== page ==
For me, it’s all about the hook. I’ve almost never started with a specific topic in mind. While playing guitar around the house, I’ll come up with a riff that excites me. If I’m lucky, a phrase or a few lines of lyrics will pop into my head. From that point on, my challenge is to construct an entire song around those lines. For example, with ‘Lipreader Dyslexia’ from the new EP, the unlikely title phrase came first. I then had to build a song around it, which was more challenging than, say, “baby, I love you.”

For some reason, I’ve almost never been able to change the focus of the song once that initial direction is in place–I’m irrevocably locked in. As a result, I’ve got a good number of demo fragments where I started with a decent hook but could never figure out how to build a song around it. I should sell them for a nickel apiece.

How long did you work on the EP?

The songs were written and demoed over the last several years. As for the recording process, I usually spend a couple days or evenings per month over the winter in the studio recording guitars and vocals. My typical schedule is to record from December to April, finish the mixing and mastering in May, take the summer off, and then release the results in September or October. And then I turn around and start all over again…

What’s next for you? Are you planning to play some gigs?

No. Starting in 2018, The Persian Leaps became a (mostly) solo studio project for myself. It was a very amicable split–we’re still friends but were all pretty fatigued by playing shows and trying to fit into the cliquey Minneapolis music scene. We gave up our practice space and sold most of the shared gear like the PA and monitors. So at this point, even if I had the desire–and I don’t–to perform Persian Leaps songs live, I no longer have a band or a place to practice.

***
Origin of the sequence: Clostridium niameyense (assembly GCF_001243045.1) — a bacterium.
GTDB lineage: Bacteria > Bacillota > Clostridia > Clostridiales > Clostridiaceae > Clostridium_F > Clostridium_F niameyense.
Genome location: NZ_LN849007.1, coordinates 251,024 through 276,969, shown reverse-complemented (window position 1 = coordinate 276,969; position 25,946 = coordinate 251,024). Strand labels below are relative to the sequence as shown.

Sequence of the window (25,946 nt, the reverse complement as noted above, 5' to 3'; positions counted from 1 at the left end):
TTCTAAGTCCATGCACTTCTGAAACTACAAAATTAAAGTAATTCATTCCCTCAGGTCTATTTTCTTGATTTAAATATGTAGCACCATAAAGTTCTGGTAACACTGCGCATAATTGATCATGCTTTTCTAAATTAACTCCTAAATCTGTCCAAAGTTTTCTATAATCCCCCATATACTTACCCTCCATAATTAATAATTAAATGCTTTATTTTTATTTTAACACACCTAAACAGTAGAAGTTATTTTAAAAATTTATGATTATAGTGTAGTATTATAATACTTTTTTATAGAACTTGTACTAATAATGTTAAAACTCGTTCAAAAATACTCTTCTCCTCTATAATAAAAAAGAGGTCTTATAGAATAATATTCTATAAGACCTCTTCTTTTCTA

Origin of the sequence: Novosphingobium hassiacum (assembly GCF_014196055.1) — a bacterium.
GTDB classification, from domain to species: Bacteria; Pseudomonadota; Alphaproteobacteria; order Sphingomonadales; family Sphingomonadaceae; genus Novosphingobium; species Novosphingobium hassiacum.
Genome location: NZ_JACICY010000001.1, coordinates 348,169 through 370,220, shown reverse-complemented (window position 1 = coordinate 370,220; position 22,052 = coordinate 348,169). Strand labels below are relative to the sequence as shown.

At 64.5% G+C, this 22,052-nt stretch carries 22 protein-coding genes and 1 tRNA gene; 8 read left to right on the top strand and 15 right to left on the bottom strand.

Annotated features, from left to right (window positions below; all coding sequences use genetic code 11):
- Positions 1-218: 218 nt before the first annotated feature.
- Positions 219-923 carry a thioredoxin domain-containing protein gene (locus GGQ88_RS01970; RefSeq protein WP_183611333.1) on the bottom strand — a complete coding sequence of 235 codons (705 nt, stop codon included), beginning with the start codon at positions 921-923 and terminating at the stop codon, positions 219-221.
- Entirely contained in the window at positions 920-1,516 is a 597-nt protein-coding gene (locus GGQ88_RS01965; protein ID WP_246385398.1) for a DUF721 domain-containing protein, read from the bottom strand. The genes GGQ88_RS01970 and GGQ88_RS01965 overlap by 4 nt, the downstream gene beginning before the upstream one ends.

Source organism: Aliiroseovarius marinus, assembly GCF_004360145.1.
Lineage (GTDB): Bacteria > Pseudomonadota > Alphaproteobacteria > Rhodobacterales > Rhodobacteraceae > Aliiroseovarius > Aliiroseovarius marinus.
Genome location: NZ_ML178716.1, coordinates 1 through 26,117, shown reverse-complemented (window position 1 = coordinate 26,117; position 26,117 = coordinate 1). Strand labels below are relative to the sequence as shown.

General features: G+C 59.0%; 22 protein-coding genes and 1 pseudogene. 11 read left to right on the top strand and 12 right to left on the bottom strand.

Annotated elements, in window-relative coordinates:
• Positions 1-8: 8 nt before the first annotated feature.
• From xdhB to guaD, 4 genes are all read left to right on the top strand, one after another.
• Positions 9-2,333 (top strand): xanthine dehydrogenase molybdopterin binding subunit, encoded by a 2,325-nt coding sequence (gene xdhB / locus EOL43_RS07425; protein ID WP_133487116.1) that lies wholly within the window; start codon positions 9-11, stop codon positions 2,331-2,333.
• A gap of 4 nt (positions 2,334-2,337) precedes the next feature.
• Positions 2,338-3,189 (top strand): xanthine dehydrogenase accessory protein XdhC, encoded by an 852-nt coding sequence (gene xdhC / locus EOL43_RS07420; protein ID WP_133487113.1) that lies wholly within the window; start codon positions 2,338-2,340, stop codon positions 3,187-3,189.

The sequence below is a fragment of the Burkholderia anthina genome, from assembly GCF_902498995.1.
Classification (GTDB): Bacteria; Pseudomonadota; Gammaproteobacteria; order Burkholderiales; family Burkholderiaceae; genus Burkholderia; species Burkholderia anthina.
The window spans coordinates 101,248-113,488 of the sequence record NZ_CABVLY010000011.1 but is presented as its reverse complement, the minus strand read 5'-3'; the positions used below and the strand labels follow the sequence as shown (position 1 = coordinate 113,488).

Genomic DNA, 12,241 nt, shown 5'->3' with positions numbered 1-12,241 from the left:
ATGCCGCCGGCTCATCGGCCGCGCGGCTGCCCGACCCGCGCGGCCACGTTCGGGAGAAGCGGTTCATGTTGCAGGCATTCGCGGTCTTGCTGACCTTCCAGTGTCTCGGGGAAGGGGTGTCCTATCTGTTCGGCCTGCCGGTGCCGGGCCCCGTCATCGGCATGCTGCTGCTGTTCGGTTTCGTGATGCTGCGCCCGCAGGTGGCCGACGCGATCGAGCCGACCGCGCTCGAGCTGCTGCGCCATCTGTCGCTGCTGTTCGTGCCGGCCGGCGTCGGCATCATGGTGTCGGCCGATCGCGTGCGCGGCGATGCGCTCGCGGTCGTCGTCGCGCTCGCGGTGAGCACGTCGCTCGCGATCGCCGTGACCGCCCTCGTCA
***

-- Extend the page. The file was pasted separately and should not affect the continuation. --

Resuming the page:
Are any of you involved in any other bands or do you have any active side-projects going on at this point?

I’ve never had a side project but it’s something that appeals to me more and more. Ideally, it would be something where I wasn’t the focus. It sounds really attractive to only be responsible for learning my parts and showing up for rehearsals and shows. Right now, I’m learning bass parts for a planned weekend-long jam session with some friends. It’s out of town and will only happen once or twice per year.

Focusing on the bass has been very fun and has gotten me interested in playing with other musicians again. Right now, my ideal would be to start a band that exclusively plays songs by either Wire, Echo & the Bunnymen, or Nuggets-era garage rock. Minneapolis already has (or at least had, pre-pandemic) tribute bands that focus on Electric Light Orchestra and the Pixies. We don’t have a House of Love tribute band so there are several options.

Photo credit: Rouse Productions

Let’s end this interview with some of your favorite albums. Have you found something new lately you would like to recommend to our readers?

I’m a huge Guided By Voices fan and am always excited by their albums. Some of my favorite releases of 2022 so far are from Beach Bunny, The Beths, Hatchie, and Young Guv. A lot of great jangle pop is coming from the San Francisco area, like Chime School or The Reds, Pinks & Purples. Finally, I recently stumbled across a band from Chicago called Kerosene Stars. They seem very like minded. If we ever reformed and toured–and we won’t–I’d love to book a show with them.

Klemen Breznikar

Headline photo: Rouse Productions